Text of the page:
JACKSON — People with disabilities are more like everyone else than they are different, said Curt Alford, executive director of Willowood Developmental Center, which provides job force training for people with developmental disabilities. But a job may be even more important to adults with developmental disabilities because being employed isn’t something they take for granted.
“Many times our people have never had any type of job before,” said Alford. “There is self-esteem we all get from being able to work and do good. All the things we get out of work are the same for them. Being able to hold a job enhances their self-esteem and morale. It improves their confidence.”
There are also benefits to the family in having someplace the disabled person can go to be productive for part or all of the day. It allows other members of the family to be able to work.
The Work Activity Center is the vocational program part of the center at 1635 Boling that also has a preschool serving 115 children, about half with development disabilities and half typical children one to five years old, three group homes and a day program for adults with severe disabilities.
There are about 100 people who come to the Work Activity Center. Supported employment components of the program over the past seven or eight years have placed about 75 people in jobs in the community.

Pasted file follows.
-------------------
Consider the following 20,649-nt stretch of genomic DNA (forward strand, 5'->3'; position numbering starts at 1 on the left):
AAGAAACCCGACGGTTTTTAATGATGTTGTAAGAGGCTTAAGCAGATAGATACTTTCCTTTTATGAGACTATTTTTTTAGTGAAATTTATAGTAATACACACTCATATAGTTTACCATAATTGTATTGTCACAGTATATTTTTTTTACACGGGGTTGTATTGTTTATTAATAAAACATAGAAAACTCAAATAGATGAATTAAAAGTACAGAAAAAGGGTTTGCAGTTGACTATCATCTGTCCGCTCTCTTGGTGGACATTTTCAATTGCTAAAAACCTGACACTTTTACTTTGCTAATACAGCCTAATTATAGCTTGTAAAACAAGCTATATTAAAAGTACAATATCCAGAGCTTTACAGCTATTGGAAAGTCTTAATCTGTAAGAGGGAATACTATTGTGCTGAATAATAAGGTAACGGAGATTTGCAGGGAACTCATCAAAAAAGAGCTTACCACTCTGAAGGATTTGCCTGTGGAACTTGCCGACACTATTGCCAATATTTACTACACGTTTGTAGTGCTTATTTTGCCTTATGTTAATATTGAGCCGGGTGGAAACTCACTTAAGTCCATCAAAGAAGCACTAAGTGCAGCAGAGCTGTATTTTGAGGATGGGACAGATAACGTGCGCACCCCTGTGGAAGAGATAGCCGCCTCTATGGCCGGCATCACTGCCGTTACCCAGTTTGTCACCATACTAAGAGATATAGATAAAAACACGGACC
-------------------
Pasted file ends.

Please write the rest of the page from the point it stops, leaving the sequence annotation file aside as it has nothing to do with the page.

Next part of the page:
Work activity centers have been established over the years as both training and long-term employment for adults with developmental disabilities. The developmental disabilities are those that have occurred before the age of 18 or 21 such as mental retardation, autism, cerebral palsy, epilepsy, etc. Willowood serves people primarily with mental retardation and physical disabilities associated with that.
“We typically subcontract work from various businesses and industries in the area which provides both training for people on work skills and work behavior, and is long-term employment for a good number of our people,” Alford said. “Our job placement part of that is called supported employment. Typically what we do is have staff members who go out and develop jobs with different businesses around town. Many times this job developertrainer will go in and work the job themselves a few days or a week, then bring the person in and train them on a job. Then they provide follow-up services on as needed basis.”
Because most of the participants are not going to work a typical 40-hour week and do all components of the job without support, the job is tailored to the individual. Most jobs end up being 20 hours per week.
Surveys show that employees trained and placed through Willowood actually have lower rates of absenteeism than other employees.
Things can happen so that an employee placed by Willowood doesn’t work out.
“A lot of our people have good work ethics and really want to work,” Alford said. “They can lose their job just like anyone else. But most employers are willing to try another person from our center. That says a lot for the program.”